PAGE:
You Wouldn’t Have Found This Fisher-Price Toy Under Our Tree

I don’t know if I have to say anything else, after all, a picture is worth a thousand words.

The image shows two young kids (at least I think they are kids) playing with Fisher Price’s newest toy, a charcuterie set.

To be honest, I had to look up what charcuterie meant (the art of preparing and assembling cured meats and other meat products. But, many people use the term charcuterie to refer to an assortment of meats that are paired with different accompaniments, such as toast, fruit, cheese, and sauces) as well as how to pronounce it (“shahr-ku-tuh-ree”). Just based on these facts alone, it would have eliminated such a gift from my consideration.

My guess is that such a toy is aimed at a certain demographic, and I do not think I am part of that demographic.

The toy is formally known as “Snacks for Two” and includes two faux marble plates, a wood-accented cutting board and a fake knife to “slice” the soft salami, play cheese, red grapes, and two fabric napkins printed with “You’re Grape” and “Let It Brie.”

Nicole Lyn Pesce, a reporter at Marketwatch, notes that many people have left comments about the toy on Twitter:

  • what kind of fancy a— child has such refined taste
  • I’m not sure whether to laugh at this or thank Fisher Price for grooming hipsters at a very early age
  • Playskool peleton bike and Pilates reformer is next….

Others defended it:

  • The Fisher-Price Charcuterie Board set is absolutely adorable. I don’t get why people are getting upset over meat, fruit, and cheese. Too snooty?
  • Where was THIS when I was growing up?? I might buy it for myself now

Pesce then goes on to share some other Christmas presents for kids with “taste”:

  • “Mr. Boddington’s Studio: NYC ABCs” picture book teaches little ones the alphabet with hip examples. “B” is for “Bergdorf Goodman Christmas window,” reads one entry. Or, “N” is for “New York Times with coffee stains,” says another. “P,” of course, stands for “Pilates.”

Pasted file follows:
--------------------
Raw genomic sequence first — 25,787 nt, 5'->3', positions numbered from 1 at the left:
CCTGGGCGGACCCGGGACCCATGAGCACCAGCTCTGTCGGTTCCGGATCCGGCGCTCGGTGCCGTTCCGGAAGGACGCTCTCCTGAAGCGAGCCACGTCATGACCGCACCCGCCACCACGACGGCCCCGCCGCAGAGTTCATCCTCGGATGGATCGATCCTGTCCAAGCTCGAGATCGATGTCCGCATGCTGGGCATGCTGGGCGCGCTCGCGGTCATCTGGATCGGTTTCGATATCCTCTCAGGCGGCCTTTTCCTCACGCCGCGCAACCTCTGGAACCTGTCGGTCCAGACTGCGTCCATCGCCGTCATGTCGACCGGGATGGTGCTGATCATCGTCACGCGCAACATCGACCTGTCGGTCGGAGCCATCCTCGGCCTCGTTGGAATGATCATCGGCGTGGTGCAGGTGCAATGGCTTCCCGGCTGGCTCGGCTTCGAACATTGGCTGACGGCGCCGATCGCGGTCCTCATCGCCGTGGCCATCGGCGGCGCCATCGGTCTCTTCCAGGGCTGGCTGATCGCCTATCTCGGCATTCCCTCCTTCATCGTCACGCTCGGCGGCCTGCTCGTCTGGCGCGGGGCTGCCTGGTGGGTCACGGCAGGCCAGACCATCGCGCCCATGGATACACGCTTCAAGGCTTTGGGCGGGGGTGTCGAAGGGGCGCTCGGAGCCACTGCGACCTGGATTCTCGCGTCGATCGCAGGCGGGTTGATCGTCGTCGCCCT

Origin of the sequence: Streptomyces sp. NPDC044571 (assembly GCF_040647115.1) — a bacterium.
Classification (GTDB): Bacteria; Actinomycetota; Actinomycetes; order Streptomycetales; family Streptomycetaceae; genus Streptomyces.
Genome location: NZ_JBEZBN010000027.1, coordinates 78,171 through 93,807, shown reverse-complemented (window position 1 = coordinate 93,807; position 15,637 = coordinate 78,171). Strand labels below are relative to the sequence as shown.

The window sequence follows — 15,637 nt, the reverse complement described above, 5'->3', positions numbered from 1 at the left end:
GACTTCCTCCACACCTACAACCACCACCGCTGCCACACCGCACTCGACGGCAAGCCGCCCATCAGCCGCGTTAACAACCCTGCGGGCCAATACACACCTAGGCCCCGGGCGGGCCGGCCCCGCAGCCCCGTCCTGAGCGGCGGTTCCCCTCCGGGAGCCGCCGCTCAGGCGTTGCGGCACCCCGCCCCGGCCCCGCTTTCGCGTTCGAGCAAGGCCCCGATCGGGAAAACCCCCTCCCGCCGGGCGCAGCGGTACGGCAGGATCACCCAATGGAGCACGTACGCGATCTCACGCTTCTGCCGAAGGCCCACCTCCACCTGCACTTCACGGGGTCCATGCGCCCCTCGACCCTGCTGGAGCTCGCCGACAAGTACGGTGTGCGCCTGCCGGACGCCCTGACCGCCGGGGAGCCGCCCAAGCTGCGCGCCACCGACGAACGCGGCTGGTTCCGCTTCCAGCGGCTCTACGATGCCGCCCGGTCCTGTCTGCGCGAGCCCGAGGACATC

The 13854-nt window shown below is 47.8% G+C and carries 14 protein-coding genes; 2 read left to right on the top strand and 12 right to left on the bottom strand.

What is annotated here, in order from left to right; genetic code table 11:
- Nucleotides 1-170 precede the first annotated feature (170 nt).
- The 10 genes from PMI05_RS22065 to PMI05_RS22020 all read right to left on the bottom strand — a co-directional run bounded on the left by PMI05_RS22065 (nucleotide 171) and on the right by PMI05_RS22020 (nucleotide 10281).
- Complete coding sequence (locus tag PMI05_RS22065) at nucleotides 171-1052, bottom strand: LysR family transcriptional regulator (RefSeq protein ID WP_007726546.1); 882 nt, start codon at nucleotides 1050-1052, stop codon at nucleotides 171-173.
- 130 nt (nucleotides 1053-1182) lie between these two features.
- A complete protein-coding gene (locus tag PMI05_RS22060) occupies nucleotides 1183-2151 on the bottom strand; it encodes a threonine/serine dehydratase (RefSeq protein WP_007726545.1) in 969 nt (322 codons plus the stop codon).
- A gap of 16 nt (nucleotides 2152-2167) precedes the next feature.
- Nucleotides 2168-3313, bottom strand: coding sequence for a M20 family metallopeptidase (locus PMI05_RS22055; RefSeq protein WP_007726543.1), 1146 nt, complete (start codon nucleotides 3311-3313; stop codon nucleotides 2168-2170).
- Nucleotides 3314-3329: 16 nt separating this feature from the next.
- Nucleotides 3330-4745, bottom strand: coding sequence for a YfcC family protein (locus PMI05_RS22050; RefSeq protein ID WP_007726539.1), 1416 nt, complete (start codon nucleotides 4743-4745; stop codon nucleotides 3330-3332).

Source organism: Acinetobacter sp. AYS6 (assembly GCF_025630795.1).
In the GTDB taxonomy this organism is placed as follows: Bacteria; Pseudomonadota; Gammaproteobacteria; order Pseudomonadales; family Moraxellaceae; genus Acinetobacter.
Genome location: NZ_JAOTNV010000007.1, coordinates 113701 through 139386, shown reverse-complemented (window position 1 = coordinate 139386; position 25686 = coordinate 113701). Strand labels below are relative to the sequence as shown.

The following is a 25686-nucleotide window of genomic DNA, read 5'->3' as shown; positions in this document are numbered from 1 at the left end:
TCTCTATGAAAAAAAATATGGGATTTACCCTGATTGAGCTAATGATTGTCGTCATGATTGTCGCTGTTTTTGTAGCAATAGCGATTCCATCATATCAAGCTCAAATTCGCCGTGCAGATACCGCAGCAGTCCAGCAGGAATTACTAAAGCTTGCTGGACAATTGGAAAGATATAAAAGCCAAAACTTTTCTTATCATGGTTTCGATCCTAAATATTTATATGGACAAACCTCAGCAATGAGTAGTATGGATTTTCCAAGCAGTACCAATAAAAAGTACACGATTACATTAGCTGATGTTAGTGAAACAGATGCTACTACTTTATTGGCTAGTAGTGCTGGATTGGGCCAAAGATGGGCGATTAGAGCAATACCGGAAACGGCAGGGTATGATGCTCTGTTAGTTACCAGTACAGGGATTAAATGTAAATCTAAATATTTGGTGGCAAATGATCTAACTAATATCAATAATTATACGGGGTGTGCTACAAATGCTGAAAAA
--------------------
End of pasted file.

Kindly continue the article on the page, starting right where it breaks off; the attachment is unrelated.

• Uncommon Goods offers multilingual wooden building blocks with characters printed in Spanish and Mandarin, or there are also American Sign Language blocks, to cultivate a more worldly child.
  • the Skip Hop Explore & More Selfie Baby Cellphone Toy
  • Barbie’s current Malibu House features a pop-up smoothie bar in the kitchen, as well as a living-room wall that flips to transform the space into an entertainment center.
  • Barbie’s Dreamhouse boasts a flat-screen TV set-up into which you can plug a smartphone to play videos, as well as a working elevator.
  • Monopoly has scrapped the cash bank for a voice-controlled, smart assistant that transfers money into each player’s account.

The multilingual building blocks and the electronic Monopoly game actually do sound appealing; the others, not so much.

But in my world, what seemed to make our kids happiest were a few books, some Legos, and a gadget or two.

Actually, those are the kind of things that make me happy too…

*image from ABC7 News

18 thoughts on “You Wouldn’t Have Found This Fisher-Price Toy Under Our Tree

  1. Although some of these are over the top, I do think the Monopoly thing is a good addition of technology. If my sister or brother were the banker, I never trusted they weren’t cheating. Very entertaining post and perfect for the holiday. Best wishes!


  2. Gone are the days of kids just going out to play, get dirty, get bruised, have fun, but be home before it gets dark. Exploring with friends was fun in the 1960’s. How I survived childhood without a cured meat play set is a mystery.


  3. These modern toys are too much. I’m lucky to have grown up in the country. Isolated from the “modern” stuff. I learned to build my own toys, boats and car out of woods and soil clay… and that’s why we make sure that our son appreciate “primitive” toys… like lego building blocks from my husband’s childhood (those that doesn’t come with an instruction manual). Plus books. Lots of books 😀


  4. My daughter bought a second hand dolls’ house on eBay and painted it for their two little boys. The rest of us bought some Playmobil sets to add to their collection; people and furniture and garden things. I was looking forward to setting up the guinea pig run etc but between making sure the younger one didn’t get hold of ny choking hazards and the older one dive bombing the ‘garden’ with the plane he got in his stocking, the adult play value was limited. I imagine a charcuterie set would have been thrown around like most of their toys!


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